“Bettman has only a marginal interest in the weaker teams. He only wants the NHL to make a bigger profit as a whole.” -- Dominik Hasek

April 19, 2007

Future Hopes For Hensick

photo courtesy of Melissa Wade

They may be out of the playoffs, but one thing the Colorado Avalanche have going for them is a strong crew of young talent, some already on the team, some poised to join in the next couple of seasons.

Wojtek Wolski, Paul Stastney, John-Michael Liles, Marek Svatos and Peter Budaj have already made names for themselves. Kyle Cumiskey and Brad Richardson have the potential to make major impacts in the coming seasons while Ryan Stoa and Cody McCormick continue to develop in the minors.

Now joining their ranks is TJ Hensick, the star player for the Michigan Wolverines, who led the NCAA in scoring with 69 points in 41 games. The Avs have signed him to a three year entry-level contract. Unless he is stellar in training camp this summer, he will likely start play next season in the AHL with other Avs prospects still learning the ropes.

Hensick was a Hobey Baker finalist this season, but he was not among the final three candidates for the trophy---despite leading all collegiate players in scoring and acting as alternate captain for his team. The one reason given for this slight is Hensick's unfortunate 10-minute misconduct for barking at the refs during the Wolverine's playoff game against North Dakota on March 24. Despite a relatively clean year played in a leadership role, Hensick was denied the ultimate award in college hockey for a single misconduct.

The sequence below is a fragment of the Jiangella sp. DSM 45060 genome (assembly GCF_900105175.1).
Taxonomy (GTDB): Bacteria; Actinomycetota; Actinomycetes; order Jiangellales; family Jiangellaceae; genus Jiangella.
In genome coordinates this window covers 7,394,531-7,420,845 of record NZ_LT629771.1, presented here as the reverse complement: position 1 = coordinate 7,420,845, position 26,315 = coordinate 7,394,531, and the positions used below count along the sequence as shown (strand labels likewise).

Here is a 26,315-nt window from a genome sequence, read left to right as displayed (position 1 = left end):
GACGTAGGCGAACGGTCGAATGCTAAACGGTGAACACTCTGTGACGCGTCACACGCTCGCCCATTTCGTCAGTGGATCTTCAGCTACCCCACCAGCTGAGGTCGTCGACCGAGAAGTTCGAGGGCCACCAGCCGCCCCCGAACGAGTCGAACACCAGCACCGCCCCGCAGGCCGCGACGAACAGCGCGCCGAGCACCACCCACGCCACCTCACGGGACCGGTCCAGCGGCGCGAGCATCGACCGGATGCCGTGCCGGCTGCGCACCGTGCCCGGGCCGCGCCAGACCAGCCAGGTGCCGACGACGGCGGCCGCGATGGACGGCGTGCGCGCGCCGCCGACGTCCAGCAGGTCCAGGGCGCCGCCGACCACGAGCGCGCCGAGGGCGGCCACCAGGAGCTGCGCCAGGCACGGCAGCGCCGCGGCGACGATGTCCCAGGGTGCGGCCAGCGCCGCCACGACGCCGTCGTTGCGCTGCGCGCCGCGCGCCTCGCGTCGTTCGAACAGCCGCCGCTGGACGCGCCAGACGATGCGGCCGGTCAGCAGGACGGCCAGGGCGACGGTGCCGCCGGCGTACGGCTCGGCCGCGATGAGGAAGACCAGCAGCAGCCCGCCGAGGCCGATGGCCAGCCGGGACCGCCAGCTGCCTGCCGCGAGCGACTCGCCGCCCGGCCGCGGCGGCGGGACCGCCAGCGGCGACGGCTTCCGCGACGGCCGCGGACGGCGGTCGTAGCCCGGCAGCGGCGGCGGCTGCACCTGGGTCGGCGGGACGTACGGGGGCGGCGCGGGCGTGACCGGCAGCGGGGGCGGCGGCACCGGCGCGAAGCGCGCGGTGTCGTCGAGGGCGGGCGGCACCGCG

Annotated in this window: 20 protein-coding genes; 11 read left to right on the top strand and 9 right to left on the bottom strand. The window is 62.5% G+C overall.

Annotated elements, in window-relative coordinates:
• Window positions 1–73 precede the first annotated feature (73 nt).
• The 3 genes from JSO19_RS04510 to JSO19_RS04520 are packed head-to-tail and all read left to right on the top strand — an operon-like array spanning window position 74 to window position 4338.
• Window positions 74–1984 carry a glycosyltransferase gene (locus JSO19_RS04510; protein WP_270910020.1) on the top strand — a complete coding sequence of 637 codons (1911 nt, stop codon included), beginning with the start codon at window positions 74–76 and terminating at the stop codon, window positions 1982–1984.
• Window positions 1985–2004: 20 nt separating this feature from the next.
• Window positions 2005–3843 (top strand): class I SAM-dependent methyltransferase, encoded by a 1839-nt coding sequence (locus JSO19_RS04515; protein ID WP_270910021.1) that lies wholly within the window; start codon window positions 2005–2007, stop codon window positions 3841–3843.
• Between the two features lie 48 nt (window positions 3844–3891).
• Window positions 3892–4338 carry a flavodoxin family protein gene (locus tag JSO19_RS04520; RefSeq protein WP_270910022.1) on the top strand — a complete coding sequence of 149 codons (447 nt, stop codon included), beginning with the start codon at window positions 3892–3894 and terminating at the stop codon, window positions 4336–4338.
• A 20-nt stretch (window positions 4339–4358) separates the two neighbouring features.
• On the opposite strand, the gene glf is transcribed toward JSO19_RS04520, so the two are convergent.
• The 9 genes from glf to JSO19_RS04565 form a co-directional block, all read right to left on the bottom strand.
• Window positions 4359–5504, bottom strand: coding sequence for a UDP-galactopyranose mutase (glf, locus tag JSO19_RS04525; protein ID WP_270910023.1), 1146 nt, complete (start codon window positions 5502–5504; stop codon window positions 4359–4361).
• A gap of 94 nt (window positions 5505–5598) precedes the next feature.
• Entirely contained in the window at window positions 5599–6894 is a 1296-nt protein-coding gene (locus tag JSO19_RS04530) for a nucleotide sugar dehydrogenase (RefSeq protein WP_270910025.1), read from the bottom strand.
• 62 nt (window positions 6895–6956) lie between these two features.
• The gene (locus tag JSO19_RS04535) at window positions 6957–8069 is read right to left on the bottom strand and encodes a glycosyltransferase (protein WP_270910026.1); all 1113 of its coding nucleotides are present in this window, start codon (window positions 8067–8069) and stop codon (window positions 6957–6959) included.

But is Hensick a loose cannon like some now insist? It would be tough to argue that. Hensick turned down a previous offer from the Avs and delayed his professional career long enough to graduate from a major university. His reasoning is both mature and sound:

"I've got to face reality," he said. "There's a good chance I'll play in the AHL for a while. I hope I play well enough to get to the NHL and take advantage of the chance. But it's tough to play at that level for a long time, which is why I wanted to get an education, something to fall back on if I get to my late 20s and don't make it."

Hensick's mentality says a lot about him. While many NHL players, especially from Canada, skip college to play major junior hockey or play just a couple of collegiate seasons and then sign pro contracts (see: Paul Stastny), Hensick chose to stay in school and complete his degree. His decision proved wise for his playing, too, since his senior year on-ice performance was his best yet.

Colorado's potential free agent signings during the summer will likely dictate whether or not Hensick will get a chance on the team next season, but it is highly unlikely that he won't eventually join the Avalanche roster. He's fast, hard-working and has an excellent offensive "IQ" on the ice. A little more development in his defensive game and a little bit more muscle and he's pretty much good to go.

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